St. Kateri Tekakwitha spent her short life in what is now New York State and Quebec Province, having been introduced to the Catholic faith by French missionaries. But her name is being proudly used for a new shrine in New Mexico, where Spanish friars led many Native Americans to the faith in the 16th and 17th centuries.
The choice of her patronage is not the result of some kind of cultural ignorance, but due to the fact that St. Kateri is patron saint of Native Americans. People like Bishop James S. Wall of Gallup, New Mexico, Carl Anderson of the Knights of Columbus, and William McCarthy of the Southwest Indian Foundation believe Native Americans can really use her heavenly intercession right now.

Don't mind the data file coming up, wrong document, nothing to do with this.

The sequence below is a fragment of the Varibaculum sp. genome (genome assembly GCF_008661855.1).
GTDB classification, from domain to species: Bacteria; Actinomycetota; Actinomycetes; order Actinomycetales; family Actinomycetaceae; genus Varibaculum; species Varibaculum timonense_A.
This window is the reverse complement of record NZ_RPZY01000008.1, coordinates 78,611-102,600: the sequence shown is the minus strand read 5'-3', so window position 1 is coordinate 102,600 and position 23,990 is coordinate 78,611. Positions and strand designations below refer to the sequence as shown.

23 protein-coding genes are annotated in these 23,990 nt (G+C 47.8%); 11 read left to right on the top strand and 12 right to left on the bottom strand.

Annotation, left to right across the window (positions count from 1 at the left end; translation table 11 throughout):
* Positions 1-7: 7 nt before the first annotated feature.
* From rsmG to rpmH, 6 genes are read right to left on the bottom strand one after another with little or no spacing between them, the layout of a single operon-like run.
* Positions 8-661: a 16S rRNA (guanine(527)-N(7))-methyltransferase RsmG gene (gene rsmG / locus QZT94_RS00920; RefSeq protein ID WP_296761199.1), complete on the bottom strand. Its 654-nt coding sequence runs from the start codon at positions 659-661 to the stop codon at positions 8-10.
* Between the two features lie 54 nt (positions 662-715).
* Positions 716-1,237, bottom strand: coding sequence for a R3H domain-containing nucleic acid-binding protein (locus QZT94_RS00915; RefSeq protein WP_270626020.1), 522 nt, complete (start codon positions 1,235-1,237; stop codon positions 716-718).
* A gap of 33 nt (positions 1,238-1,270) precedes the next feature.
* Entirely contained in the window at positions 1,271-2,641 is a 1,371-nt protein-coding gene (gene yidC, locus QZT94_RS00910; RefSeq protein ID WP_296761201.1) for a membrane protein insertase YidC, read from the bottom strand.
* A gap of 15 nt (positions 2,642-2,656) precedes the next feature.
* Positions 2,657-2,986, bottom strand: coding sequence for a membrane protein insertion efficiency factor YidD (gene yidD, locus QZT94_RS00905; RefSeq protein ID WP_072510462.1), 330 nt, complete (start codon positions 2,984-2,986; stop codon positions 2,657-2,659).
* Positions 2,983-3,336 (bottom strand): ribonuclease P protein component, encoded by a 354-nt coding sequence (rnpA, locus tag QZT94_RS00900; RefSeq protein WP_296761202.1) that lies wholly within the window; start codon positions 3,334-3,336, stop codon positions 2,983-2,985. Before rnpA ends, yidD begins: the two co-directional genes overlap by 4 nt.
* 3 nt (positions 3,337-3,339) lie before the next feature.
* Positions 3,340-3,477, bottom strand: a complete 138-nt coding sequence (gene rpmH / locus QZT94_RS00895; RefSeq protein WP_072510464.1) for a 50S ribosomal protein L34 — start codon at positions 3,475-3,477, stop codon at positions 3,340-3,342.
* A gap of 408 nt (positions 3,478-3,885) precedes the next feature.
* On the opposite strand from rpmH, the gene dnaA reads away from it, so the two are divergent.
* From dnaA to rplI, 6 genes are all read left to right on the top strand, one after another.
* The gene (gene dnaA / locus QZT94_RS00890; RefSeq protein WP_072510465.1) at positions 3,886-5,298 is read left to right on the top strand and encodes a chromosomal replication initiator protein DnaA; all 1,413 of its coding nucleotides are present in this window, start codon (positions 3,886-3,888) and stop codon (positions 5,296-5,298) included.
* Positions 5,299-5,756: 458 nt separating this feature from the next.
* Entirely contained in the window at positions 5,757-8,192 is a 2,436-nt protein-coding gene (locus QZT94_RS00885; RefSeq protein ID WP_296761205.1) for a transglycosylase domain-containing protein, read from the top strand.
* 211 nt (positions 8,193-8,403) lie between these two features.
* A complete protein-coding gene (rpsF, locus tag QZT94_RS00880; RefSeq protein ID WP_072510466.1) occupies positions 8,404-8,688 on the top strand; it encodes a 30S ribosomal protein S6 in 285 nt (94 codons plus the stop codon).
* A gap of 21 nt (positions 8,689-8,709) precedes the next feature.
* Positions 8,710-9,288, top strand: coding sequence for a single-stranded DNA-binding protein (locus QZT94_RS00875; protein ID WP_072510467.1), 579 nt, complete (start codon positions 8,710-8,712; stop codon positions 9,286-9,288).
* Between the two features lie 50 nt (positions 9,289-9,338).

They know they can also use some real practical help as well.
When they thrust shovels into the desert earth outside of Gallup on Sunday to break ground for a major new American shrine, they knew they were well on the way to providing both.
Bishop Wall, Anderson, McCarthy, and Fr. Henry Sands, director of the National Black and Indian Foundation, were joined by tribal representatives at the ceremony to kick off the new Shrine of St. Kateri Tekakwitha, to be built on the grounds of the diocesan Sacred Heart Retreat House. The shrine will feature a larger-than-life Rosary walk.
“This Rosary walk will imitate the example of St. Kateri’s life, and we will take advantage of the natural beauty that God offers to us, as the Rosary will wind its way through the beautiful landscape that he’s already given to us,” Bishop Wall told a gathering at Sunday’s groundbreaking. “We will rely on the intercession of Our Lady, under the title of Our Lady of Guadalupe, who we know first appeared to an Indigenous person, that being St. Juan Diego. And so this shrine will be a special place for everyone, but especially to the indigenous people of this land, the Native American peoples of this land.”